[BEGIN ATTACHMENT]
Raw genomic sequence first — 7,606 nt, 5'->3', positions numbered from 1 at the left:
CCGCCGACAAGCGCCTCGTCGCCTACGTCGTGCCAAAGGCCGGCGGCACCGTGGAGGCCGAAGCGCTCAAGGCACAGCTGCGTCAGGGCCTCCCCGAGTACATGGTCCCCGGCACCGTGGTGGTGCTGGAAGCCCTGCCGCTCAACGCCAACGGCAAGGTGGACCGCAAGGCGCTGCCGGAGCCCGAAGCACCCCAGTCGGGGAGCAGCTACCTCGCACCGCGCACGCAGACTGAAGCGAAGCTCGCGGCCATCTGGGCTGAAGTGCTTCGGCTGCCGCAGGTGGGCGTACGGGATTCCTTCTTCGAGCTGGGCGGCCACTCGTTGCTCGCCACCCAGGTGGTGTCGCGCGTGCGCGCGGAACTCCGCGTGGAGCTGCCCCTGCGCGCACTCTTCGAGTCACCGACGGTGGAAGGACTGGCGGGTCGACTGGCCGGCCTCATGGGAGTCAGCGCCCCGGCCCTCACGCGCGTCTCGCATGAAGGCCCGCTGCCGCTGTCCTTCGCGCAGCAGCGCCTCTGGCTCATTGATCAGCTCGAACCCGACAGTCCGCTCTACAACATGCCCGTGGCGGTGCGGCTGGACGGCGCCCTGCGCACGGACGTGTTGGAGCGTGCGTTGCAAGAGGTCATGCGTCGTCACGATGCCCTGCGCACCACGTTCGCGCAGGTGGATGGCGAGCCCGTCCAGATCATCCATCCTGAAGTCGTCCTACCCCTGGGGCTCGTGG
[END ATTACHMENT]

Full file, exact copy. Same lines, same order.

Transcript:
Raw genomic sequence first — 7,606 nt, 5'->3', positions numbered from 1 at the left:
CCGCCGACAAGCGCCTCGTCGCCTACGTCGTGCCAAAGGCCGGCGGCACCGTGGAGGCCGAAGCGCTCAAGGCACAGCTGCGTCAGGGCCTCCCCGAGTACATGGTCCCCGGCACCGTGGTGGTGCTGGAAGCCCTGCCGCTCAACGCCAACGGCAAGGTGGACCGCAAGGCGCTGCCGGAGCCCGAAGCACCCCAGTCGGGGAGCAGCTACCTCGCACCGCGCACGCAGACTGAAGCGAAGCTCGCGGCCATCTGGGCTGAAGTGCTTCGGCTGCCGCAGGTGGGCGTACGGGATTCCTTCTTCGAGCTGGGCGGCCACTCGTTGCTCGCCACCCAGGTGGTGTCGCGCGTGCGCGCGGAACTCCGCGTGGAGCTGCCCCTGCGCGCACTCTTCGAGTCACCGACGGTGGAAGGACTGGCGGGTCGACTGGCCGGCCTCATGGGAGTCAGCGCCCCGGCCCTCACGCGCGTCTCGCATGAAGGCCCGCTGCCGCTGTCCTTCGCGCAGCAGCGCCTCTGGCTCATTGATCAGCTCGAACCCGACAGTCCGCTCTACAACATGCCCGTGGCGGTGCGGCTGGACGGCGCCCTGCGCACGGACGTGTTGGAGCGTGCGTTGCAAGAGGTCATGCGTCGTCACGATGCCCTGCGCACCACGTTCGCGCAGGTGGATGGCGAGCCCGTCCAGATCATCCATCCTGAAGTCGTCCTACCCCTGGGGCTCGTGG